Monday, April 7, 2008

Congestion Pricing Defeated

Even those New Yorkers who do not own cars are feeling a sense of relief that Mayor Bloomberg's Congestion Pricing Plan was stopped in Albany. Assembly speaker Sheldon Silver has indicated that his chamber has chosen not to vote on the measure.
Although there was a lot of talk of arm twisting by the Bloomberg administration, legitimate concerns such as the impact on commercial traffic and retail prices were never addressed. The quality of debate and discussion about this measure has been sadly lacking. There seems to be a certain level of professional courtesy evident in the kid glove treatment that mayor Bloomberg has received from the press as the momentum of reform that began under the Giuliani administration slows to a crawl.
There were hopes when Bloomberg became mayor that he might encourage housing construction and rehabilitation on a sufficient enough level to widen the circle of home ownership to increasing numbers of working class and lower middle class home owners. Sadly , the creative thinking that has fueled the rise of the Bloomberg business empire has not penetrated Gracie Mansion.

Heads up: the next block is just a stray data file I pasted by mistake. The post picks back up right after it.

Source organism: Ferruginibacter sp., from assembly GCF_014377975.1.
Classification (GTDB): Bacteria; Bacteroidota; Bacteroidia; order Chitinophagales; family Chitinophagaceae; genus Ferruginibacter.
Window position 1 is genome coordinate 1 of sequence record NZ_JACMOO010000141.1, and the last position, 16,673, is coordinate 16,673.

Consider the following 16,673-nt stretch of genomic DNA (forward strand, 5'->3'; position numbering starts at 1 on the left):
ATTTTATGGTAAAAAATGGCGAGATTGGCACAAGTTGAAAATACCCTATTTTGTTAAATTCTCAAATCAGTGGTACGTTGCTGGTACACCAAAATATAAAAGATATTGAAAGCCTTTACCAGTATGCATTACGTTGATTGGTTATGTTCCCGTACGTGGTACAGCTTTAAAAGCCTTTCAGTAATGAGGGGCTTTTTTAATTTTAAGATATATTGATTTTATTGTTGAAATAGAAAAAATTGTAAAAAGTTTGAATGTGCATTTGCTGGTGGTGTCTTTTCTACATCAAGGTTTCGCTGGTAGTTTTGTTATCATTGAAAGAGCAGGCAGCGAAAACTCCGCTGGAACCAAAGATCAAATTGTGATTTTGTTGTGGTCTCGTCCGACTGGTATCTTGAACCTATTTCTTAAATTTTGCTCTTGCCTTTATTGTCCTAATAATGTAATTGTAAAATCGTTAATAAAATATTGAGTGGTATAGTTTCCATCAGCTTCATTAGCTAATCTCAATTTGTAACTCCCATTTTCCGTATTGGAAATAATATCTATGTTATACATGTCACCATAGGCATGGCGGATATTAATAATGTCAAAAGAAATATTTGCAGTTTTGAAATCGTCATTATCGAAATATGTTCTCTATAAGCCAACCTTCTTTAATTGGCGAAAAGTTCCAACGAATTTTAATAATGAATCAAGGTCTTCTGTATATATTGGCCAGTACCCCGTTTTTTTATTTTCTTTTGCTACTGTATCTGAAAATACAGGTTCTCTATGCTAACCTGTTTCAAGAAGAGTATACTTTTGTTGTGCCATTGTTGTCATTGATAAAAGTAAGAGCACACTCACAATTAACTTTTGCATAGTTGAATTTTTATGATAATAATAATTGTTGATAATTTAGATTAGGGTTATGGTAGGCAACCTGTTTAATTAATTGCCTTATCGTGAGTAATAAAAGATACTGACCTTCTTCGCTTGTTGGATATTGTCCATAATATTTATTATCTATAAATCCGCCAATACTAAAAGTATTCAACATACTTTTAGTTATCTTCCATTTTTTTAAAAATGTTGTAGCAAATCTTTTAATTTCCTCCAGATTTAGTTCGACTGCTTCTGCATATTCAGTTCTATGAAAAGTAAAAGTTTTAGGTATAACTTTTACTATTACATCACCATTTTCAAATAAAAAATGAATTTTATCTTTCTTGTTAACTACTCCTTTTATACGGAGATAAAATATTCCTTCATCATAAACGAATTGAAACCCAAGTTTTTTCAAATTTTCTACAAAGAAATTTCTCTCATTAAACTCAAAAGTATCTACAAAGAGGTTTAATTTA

Mushrooming parking fines with euphemistic "surcharges" strike fear in the hearts of New Yorkers circling crowded blocks in search of dwindling parking spaces. City politics have stagnated for want of serious philosophical and practical debate about New York's direction and governance.
There have been times in the history of our city when the rest of the state seemed insensitive to our concerns. There was even talk on New York City becoming the 51st state.
Our political choices within New York City have dwindled to the point that we are reaching in despair beyond the five boroughs in search of a voice for our concerns. Particularly in the outer boroughs, there is a sense that the parking police come out of nowhere, that tickets are mailed on time, but that crime reports of shaken and fearful citizens are misfiled and forgotten.
Another dreaded tax has been defeated. The strong arm tactics of the Bloomberg administration have met a fitting defeat in Albany. So now can we talk?

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